3. MAKE PAYMENTS TO CREDITORS ON TIME OR EARLY.
Although each credit bureau uses slightly different methods of crunching business credit scores, all of them consider your history of paying creditors. To ensure a good score, make sure your payments are on time or, even better, early. Dun & Bradstreet only assigns perfect scores to those who pay early.
Nerd note: A long credit history tends to weigh favorably, so the sooner you can start establishing business credit, the better. Also, credit utilization is a factor in business credit scores — as it is with personal credit scores. So use your cards and lines of credit, but don’t max them out. Limit your spending to 20% to 30% of your credit limit.
4. BORROW FROM LENDERS THAT REPORT TO CREDIT BUREAUS.
Small-business loans can actually boost your business credit if you make all your payments on time and the lender reports to a business credit bureau. But not all lenders do. So if you’re intent on building business credit, ask the lender whether they report before you take out a small-business loan.
Banks typically report to credit bureaus, but if you have bad credit, you probably won’t qualify for a bank loan. Many online small-business lenders — which are more willing to lend to bad-credit borrowers — also report, including OnDeck, Lending Club, Funding Circle, Fundation, Kabbage and BlueVine. However, lenders including SmartBiz, Lighter Capital, Fundbox and merchant cash advance companies don’t report.
5. KEEP YOUR PUBLIC RECORDS CLEAN.
In addition to detailing your business’s history of paying creditors, your business credit report will have any public records filed in your business’s name, including bankruptcies, judgments and liens. A judgment is a court ruling; if the ruling is against you in a debt collection lawsuit, it will have a negative effect on your credit score. A lien is a creditor’s legal right to seize your property unless you pay an owed amount, such as an outstanding small-business loan or unpaid taxes.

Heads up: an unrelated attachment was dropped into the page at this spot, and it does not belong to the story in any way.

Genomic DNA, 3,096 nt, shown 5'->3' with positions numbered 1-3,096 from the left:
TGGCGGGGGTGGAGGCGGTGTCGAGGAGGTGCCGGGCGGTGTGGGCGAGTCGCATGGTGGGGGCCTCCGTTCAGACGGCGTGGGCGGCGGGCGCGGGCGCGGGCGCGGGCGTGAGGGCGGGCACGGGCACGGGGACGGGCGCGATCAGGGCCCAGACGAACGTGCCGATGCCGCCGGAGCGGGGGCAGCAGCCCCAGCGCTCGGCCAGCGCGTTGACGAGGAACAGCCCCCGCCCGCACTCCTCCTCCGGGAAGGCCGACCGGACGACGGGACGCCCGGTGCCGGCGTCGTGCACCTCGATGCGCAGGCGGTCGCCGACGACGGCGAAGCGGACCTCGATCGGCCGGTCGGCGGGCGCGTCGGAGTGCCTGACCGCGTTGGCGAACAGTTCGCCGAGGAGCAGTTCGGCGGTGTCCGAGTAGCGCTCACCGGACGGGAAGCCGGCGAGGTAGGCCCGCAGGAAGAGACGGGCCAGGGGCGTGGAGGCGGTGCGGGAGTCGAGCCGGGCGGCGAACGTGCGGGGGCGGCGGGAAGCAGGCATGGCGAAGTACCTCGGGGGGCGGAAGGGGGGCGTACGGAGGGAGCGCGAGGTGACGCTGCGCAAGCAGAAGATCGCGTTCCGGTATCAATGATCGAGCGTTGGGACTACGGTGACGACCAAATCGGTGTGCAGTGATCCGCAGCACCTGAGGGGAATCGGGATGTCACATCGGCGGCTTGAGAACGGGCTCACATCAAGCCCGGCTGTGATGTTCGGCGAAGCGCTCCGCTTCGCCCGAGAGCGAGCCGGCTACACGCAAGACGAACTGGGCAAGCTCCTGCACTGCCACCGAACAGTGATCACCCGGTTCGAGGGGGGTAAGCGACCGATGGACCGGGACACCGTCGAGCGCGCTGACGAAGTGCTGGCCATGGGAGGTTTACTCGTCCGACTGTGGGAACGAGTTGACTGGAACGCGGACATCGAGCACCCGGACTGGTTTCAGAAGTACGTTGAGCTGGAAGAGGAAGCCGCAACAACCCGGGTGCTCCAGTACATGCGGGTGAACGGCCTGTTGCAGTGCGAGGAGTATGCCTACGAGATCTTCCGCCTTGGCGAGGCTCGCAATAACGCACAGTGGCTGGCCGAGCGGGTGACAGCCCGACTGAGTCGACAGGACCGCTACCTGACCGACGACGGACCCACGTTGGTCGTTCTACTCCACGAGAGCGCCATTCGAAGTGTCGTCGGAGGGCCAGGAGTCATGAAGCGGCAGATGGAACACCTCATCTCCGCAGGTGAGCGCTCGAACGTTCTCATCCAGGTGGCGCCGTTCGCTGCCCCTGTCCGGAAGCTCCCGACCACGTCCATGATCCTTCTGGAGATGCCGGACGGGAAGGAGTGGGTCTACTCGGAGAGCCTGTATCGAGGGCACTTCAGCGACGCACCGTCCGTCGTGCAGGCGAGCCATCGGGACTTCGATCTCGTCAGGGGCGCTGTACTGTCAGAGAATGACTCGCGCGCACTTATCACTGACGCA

These negative marks on your business credit report can haunt you. Bankruptcies, for example, stay on your Experian credit score for almost 10 years; tax liens, judgments and collections remain for almost seven years.
The bottom line
Building good business credit can help you get lower-interest small-business loans, business credit cards and better terms from your suppliers. It may even help attract new customers, since anyone can check your business’s credit score as a way to gauge your trustworthiness and responsibility. Your business credit score will likely vary by credit bureau because each bureau calculates scores differently. But generally, the best way to build business credit is to update your business information with business credit bureaus, establish trade lines, borrow from lenders that report to credit bureaus, and make payments early or on time.